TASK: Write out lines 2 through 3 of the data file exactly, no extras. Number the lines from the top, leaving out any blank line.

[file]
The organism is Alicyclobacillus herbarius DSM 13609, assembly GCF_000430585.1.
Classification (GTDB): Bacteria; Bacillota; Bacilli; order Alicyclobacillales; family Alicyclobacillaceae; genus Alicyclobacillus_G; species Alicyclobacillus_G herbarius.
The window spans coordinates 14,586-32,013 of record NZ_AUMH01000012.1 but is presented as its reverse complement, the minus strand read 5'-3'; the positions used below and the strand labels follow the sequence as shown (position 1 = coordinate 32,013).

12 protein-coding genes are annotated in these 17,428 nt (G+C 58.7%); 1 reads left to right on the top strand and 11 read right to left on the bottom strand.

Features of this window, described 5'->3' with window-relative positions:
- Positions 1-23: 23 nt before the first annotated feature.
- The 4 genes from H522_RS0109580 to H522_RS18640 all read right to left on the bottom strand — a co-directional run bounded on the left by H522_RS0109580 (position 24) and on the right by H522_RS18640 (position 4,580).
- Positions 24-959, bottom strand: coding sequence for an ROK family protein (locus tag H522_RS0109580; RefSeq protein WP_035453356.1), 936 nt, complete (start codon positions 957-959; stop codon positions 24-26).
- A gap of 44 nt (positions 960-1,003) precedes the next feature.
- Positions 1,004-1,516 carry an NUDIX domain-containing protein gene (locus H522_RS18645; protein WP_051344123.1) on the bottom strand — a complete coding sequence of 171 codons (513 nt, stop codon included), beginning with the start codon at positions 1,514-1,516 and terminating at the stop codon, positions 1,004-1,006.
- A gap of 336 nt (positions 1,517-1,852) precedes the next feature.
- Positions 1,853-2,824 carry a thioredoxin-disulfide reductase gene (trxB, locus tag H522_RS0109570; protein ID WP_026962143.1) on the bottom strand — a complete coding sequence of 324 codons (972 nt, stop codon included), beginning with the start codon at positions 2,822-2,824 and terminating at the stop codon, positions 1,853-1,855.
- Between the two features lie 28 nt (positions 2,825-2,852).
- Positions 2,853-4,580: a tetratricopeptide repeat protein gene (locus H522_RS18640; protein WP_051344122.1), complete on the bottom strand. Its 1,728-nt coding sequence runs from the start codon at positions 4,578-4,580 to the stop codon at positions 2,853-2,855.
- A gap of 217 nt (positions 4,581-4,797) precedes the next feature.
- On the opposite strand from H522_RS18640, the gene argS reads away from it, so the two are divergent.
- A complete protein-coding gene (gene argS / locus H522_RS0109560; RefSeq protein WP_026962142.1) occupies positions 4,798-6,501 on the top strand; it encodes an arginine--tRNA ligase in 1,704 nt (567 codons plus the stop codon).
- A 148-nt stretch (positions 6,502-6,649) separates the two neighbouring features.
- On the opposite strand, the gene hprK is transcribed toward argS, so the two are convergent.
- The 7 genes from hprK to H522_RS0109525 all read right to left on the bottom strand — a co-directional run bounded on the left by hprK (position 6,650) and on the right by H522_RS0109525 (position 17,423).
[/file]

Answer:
Classification (GTDB): Bacteria; Bacillota; Bacilli; order Alicyclobacillales; family Alicyclobacillaceae; genus Alicyclobacillus_G; species Alicyclobacillus_G herbarius.
The window spans coordinates 14,586-32,013 of record NZ_AUMH01000012.1 but is presented as its reverse complement, the minus strand read 5'-3'; the positions used below and the strand labels follow the sequence as shown (position 1 = coordinate 32,013).